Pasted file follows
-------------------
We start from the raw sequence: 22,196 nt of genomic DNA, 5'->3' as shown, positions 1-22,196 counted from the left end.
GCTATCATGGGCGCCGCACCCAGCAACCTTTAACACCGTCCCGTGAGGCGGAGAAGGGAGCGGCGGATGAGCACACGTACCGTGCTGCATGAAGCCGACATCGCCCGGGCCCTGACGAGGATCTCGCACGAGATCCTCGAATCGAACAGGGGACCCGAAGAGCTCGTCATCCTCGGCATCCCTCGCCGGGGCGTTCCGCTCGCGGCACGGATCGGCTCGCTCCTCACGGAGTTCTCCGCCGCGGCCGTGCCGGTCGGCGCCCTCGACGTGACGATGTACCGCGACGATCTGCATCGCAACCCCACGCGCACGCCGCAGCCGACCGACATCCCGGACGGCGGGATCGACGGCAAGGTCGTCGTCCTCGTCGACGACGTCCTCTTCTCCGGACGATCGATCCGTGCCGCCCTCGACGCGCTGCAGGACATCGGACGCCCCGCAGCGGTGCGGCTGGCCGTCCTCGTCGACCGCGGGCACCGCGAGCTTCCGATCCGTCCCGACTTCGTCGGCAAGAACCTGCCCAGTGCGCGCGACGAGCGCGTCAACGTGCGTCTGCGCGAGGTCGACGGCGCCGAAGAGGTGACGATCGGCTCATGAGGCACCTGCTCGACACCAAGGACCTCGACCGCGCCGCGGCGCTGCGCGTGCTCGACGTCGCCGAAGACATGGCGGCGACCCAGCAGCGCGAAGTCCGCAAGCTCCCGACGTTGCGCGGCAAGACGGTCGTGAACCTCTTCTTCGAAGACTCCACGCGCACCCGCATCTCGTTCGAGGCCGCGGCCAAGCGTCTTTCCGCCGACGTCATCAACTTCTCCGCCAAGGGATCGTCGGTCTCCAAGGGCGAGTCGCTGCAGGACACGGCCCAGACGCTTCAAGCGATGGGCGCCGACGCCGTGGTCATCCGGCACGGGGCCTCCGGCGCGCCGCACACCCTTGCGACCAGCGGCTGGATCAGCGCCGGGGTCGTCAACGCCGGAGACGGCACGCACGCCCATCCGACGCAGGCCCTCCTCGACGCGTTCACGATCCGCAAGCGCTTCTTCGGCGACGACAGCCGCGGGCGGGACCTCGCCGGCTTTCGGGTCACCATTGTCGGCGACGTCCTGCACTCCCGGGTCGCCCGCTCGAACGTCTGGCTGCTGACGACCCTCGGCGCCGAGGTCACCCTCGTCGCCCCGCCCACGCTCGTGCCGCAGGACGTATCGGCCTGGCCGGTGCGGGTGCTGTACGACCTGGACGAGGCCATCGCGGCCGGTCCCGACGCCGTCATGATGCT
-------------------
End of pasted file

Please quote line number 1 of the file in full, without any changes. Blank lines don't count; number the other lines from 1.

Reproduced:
We start from the raw sequence: 22,196 nt of genomic DNA, 5'->3' as shown, positions 1-22,196 counted from the left end.